When I was young, working and trying to buy my first flat in the inflationary bubble that was the late 1980s, I knew and feared high inflation. I remember scrambling to buy a flat, any flat, because inflation meant house prices could only go higher, thus driving up flat prices…. And being left in negative equity when it inevitably popped.

My perception today is inflation is now thoroughly embedded in the economy – while supply chains may sort themselves, and energy scarcity may prove short-lived, a host of consequences, driving more consequences are now on the march. Inflation is driven not just by the prices of money, but by scarcity, wage demands, producer debt, and currency fluctuations. All of these are unstable and will see inflation rattle and roll markets for years rather than months. On top of that, put a layer of expectations – which will get progressively worse – and they trigger a vicious negative feed-back loop of inflation reinforcement.

Check back on the Porridge website – I’ve been warning about this for years! Hence, calling this porridge: Cassandra Speaks.

In contrast, one of my much younger (and a darn-sight cleverer) colleagues thinks inflation will still prove transitory, that shocking CPIs are a lag effect of the pandemic and supply chain stresses. He reckons wages will kept in line by corporate competitiveness – no one can afford to pay higher wages.. He thinks the only risk is Central banks driving the global economy into an unnecessary recession. (His scenario will get interesting as private sector workers start to demand the kind of wage rises the public sector is achieving..) Problem is – he ain’t seen it before..

To illustrate some real risks, let’s think about the UK and Europe.

  • To call the UK politically fragile would be an understatement. There is a serious risk the multiple political failures to monetise Brexit, to “level” the economy, and control graft and corruption, even as the national debt balloons will result in crashing economic confidence in the nation. The result of these negative factors will be/is a run on sterling – and a crashing FX rate is the fastest way to ramp up inflation.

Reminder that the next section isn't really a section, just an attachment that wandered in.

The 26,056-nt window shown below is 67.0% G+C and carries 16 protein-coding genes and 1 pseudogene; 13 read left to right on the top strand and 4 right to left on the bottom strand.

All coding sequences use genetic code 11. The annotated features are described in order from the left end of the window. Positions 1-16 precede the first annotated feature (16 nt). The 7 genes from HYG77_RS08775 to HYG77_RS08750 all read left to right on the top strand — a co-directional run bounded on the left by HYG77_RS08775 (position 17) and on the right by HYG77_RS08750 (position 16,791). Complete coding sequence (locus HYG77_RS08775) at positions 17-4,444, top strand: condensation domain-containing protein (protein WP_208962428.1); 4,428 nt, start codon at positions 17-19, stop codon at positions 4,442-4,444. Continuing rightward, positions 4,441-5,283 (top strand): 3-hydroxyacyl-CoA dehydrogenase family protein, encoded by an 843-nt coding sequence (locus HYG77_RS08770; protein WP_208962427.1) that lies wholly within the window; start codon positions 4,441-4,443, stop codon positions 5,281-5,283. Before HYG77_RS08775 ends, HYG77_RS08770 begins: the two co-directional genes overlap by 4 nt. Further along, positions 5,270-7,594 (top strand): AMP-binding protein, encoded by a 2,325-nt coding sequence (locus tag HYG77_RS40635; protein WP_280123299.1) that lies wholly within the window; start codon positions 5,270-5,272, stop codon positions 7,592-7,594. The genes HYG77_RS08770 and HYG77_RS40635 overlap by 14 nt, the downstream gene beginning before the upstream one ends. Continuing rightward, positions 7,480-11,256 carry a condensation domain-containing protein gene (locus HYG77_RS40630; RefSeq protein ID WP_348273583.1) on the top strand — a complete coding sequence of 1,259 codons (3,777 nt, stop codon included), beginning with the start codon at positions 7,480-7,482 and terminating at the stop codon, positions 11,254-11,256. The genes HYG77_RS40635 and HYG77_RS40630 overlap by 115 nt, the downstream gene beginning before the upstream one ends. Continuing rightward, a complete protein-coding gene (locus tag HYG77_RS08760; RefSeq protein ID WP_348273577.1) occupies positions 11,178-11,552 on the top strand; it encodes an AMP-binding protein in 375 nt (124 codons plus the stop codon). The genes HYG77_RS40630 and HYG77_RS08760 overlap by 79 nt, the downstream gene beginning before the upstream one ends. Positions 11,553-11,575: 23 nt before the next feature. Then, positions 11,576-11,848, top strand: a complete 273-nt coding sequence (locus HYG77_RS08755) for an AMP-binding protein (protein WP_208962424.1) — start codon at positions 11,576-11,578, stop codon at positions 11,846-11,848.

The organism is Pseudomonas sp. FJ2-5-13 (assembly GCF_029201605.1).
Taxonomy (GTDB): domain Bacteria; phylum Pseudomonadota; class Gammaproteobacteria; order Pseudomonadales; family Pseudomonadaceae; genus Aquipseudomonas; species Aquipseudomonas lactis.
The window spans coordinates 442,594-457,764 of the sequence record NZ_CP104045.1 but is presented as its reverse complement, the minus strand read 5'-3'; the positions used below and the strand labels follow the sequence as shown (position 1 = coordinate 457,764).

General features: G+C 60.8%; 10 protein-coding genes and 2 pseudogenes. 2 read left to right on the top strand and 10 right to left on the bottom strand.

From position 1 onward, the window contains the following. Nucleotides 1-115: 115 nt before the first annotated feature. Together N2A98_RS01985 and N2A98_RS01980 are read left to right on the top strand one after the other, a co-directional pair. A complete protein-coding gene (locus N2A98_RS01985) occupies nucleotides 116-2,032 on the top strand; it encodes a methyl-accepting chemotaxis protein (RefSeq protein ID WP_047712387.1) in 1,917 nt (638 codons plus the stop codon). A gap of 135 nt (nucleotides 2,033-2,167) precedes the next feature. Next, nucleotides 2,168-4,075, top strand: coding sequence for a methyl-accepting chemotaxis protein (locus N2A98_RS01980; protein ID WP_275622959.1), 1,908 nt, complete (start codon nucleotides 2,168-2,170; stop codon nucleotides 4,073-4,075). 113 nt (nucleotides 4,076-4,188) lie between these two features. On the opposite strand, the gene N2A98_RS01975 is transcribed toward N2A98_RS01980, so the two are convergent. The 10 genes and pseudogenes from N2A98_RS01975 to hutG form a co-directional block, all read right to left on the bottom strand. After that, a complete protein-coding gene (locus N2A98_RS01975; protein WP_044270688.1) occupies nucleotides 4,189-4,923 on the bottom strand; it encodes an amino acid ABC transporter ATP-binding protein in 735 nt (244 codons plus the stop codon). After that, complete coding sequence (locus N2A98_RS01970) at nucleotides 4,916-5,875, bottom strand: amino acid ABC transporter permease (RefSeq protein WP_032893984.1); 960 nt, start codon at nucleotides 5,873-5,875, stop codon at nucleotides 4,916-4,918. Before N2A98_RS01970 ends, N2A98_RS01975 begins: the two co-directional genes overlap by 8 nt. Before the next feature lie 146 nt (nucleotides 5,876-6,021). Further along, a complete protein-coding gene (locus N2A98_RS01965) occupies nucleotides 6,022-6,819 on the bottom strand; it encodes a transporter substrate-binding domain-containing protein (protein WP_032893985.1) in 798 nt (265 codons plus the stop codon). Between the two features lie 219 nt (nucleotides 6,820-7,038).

• The ECB faces an even deeper crisis. What should it do to balance the inflation hawks like Germany – an economy in recovery, versus the weakening southern brethren that are increasingly dependent on ultra-low rates to fund flatline economies, and EU largess to fund social and infrastructure rebuilds? Without the ECB as buyer of first and last resort, who will buy Greece or Italy (or Spain or Portugal) debt? As the unsupportable unstable debt mountains become obvious – what price the Euro? Or how will national politics trump the politics of Brussels? All happening as the ECB is run by a political appointee with little expertise in inflation…

My point is simple…. Inflation is here, it’s here to stay and it’s here to really, really, really ***k us up.

Changing the topic – Meta

A Clegg is the name a particularly nasty horsefly in Scotland. If it bit you …. you knew about it.

Paradoxically, if you ever met Nick Clegg, former deputy prime minister and leader of the UK Liberal Party, it’s unlikely you would recall much beyond an earnest and dull moment. A very “nice” chap would be my damning indictment of the man. Thus far Nick Clegg’s wiki obituary would have said something about being David Cameron’s stooge and fall-guy, becoming the first UK party leader to lose his seat at a general election because the electorate considered his sell-out of his party’s core-values so he could sit at Dave’s big table to be unforgivable.

Apparently not.. He will now become Meta’s (aka Facebook) President of Global affairs – meaning he will be the fall-guy for its death by a billion regulatory cuts. Mark Zuckerberg said Nick will “lead our company on all our policy matters”, which should be yet another massive sell signal for the beleaguered stock. Not only has Facebook’s obsolescence as an advertising revenue farm been exposed, and the Metaverse is not only unproved and unlikely, but now they are entrusting a man who couldn’t find his way out of a wet paper bag to lead the company through a political minefield. Ok – I’m being harsh… but seriously?

And, finally, a topic I must write more about: New Finance and the Death of Banking.